Lauchert, Meinrad von, born 09-08-1905 in Potsdam, entered on active Army service as a Fahnenjunker (Officer Cadet) on 01-04-1924, age 18. By the eve of World War II, he had advanced to the rank of Hauptmann and commanded the 2nd Company of the 35th Panzer Regiment. The first day of fighting in Poland brought his elevation to battalion commander after the previous commander, Hauptmann Stenglein, later a Major General, received a serious head wound , a common injury for armor commanders. Lauchert served with the 35th Panzer Regiment of the 4th Panzer Division , under General der Panzertruppe, Dietrich von Saucken
throughout the Polish and French Campaigns. During the first drive into Russia in the summer of 1941, he earned the Knight’s Cross to the Iron Cross. Lauchert’s skill and energy as a Panzer leader caught the attention of such armor notables as Generaloberst Heinz Wilhelm Guderian
and General der Panzertruppe, Heinrich Eberbach
. When Germany developed a new tank to regain its lost superiority on the battlefield, Major Lauchert was chosen to form and train the first two battalions of Panthers. Hitler ordered the delay of the 1943 summer offensive until Lauchert’s Panthers arrived to spearhead the southern arm of the attack. Unfortunately, the failure of the commanders whom Lauchert was supporting to familiarize themselves with this new weapon caused the Panther’s debut at the Battle of Kursk to be less than decisive. Lauchert continued to command a battle group of Panthers after Kursk, was promoted to Oberstleutnant and eventually was named as the commander of Panzer Regiment 15 of the 11th
under command of General der Panzertruppe Hermann Balck
While with this unit, he earned the Oak Leaves to his Knight’s Cross
. At the beginning of the Ardennes offensive, the division had 3.500 personnel, including 800 infantry. The 11th
Panzer Division entered combat in Saarland and Moselle and the sector after dark as part of 7th
Army. It fought at Remagen with 4.000 soldiers, 25 tanks and 18 guns that still remained, but was expelled from the region by the advancing enemy. Despite the heavy losses suffered, it was still regarded as one of the strongest divisions on the Western Front. In March 1944, it joined the LXXXI Corps.
In the summer of 1944, Lauchert was called upon to command Panzer Brigade 101
, one of several new armored units hastily formed to restore the German Army’s precarious situation in the East. As part of Panzerverband Gemneral der Waffen SS, General Graf Hyacinth von Strachwitz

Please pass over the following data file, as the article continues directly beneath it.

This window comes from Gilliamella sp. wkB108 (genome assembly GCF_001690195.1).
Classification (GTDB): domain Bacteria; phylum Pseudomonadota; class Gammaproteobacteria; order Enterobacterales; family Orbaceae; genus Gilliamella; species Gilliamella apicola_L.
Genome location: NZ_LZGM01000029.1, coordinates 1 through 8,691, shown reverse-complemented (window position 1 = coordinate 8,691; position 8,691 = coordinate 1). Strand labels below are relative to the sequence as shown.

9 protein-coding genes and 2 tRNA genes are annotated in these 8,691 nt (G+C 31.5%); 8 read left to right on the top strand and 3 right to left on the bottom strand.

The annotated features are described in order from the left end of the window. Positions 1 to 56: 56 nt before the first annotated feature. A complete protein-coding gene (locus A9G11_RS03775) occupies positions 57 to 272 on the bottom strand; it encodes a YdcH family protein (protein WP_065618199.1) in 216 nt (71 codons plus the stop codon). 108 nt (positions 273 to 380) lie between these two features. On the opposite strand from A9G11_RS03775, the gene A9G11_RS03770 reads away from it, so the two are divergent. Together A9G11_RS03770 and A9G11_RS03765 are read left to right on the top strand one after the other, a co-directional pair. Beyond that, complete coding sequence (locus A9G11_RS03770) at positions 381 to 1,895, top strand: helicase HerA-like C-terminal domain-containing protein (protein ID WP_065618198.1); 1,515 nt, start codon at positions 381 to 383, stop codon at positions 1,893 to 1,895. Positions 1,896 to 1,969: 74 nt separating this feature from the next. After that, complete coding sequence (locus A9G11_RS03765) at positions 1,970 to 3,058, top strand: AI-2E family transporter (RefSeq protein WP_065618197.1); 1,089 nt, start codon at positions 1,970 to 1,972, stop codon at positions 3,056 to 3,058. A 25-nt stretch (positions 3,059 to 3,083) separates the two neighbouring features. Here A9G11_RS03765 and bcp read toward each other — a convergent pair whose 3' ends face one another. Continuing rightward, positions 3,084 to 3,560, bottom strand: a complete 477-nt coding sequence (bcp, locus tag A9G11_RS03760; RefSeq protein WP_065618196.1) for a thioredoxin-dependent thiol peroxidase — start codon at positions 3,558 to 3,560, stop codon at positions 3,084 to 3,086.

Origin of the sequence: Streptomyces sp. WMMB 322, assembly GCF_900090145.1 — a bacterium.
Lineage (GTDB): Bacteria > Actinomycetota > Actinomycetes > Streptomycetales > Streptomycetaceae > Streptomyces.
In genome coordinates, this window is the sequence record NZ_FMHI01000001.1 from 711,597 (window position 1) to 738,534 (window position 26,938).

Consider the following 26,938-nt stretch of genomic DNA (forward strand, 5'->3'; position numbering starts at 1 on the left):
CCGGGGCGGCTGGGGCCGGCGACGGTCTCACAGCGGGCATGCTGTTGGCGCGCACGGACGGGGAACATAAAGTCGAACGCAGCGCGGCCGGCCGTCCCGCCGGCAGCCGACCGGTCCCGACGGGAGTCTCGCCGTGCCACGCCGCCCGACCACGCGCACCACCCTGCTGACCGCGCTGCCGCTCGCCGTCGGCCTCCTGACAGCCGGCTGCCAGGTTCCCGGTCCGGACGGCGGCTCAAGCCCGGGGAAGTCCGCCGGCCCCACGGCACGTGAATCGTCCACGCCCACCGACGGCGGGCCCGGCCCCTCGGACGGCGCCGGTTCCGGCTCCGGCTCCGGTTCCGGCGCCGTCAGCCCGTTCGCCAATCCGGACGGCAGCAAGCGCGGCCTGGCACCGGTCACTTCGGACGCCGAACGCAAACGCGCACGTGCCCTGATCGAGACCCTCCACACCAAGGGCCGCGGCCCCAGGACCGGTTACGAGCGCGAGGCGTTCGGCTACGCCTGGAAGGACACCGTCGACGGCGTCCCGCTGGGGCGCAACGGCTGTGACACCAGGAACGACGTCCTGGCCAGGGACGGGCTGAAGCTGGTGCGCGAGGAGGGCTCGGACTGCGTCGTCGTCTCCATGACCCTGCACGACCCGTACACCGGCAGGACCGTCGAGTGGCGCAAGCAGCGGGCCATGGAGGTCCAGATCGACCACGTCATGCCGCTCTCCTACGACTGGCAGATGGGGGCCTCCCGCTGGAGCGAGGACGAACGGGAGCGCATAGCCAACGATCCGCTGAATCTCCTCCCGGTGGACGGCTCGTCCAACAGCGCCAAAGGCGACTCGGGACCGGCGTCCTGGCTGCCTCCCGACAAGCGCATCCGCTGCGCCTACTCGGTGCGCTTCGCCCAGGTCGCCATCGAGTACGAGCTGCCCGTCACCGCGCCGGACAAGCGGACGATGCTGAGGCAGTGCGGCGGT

and later as its commander, Lauchert helped restore the land connection between Army Groups North and Center. Just one day before the start of the Battle of Bulge, Oberst Lauchert was tasked with taking charge of the 2nd
. His division punched through the American lines on 16-12-1944 and by the time the offensive had literally run out of gas Lauchert’s men had achieved the deepest penetration into Allied-held territory of any of the German formations. Afterwards, Lauchert’s division fought a continuous rearguard action against the US forces as they pushed him back across the German frontier. 2nd
SS Panzer Division collected 20 Knight’s Crosses and 17 German Cross in Gold
during 111 weeks of combat, destroying 1.730 tanks and assault guns, for the loss of 500 panzers. The unit destroyed more than 3.000 enemy tanks in the course of its combat history, more than any other German field division. The division is infamous for the massacre of 642 French civilians in the village of Oradour-sur-Glane
on 10 June 1944 in the Limousin region. SS-Sturmbannführer, “ Das Reich Division”. Ordered the, Oradour-sur-Glane, massacre, Adolf Diekmann
commander of the Ist Battalion, 4th
SS Panzergrenadier Regiment, “Der Führer” that committed the massacre, claimed that it was a just retaliation due to partisan activity in nearby Tulle and the kidnapping of SS Sturmbannführer, Division Das Reich. “Oradour sur Glane “ Der Führer Battallion, Helmut Kämpfe
although the German authorities had already executed ninety-nine people in the Tulle murders, following the killing and maiming of some forty German soldiers in Tulle by the Maquis
resistance movement. During the fighting in February and March 1945, the 2nd
Panzer Division was bled white and ceased to exist as much more than a marker on the map. By the end of March, as the remnants of his Division were backed up against the Rhine without a secure crossing point, Generalmajor Lauchert
ordered a breakout eastwards in small groups. Lauchert swam the Rhine with a small number of his staff and, apparently fed up with the hopelessness of the situation, quit the war and walked home to Bamberg, the home garrison of the 35th
Death and burial ground of Lauchert, Meinrad von.
Von Lauchert landed in Allied captivity on 01-05-1945 and released in 1947 he retired in Stuttgart, where he at the age of 81 died on 04-11-1987. He is buried with his wife Hedwig, who died age 79, 2005, on the Cemetery Möhringen, a suburb of Stuttgart.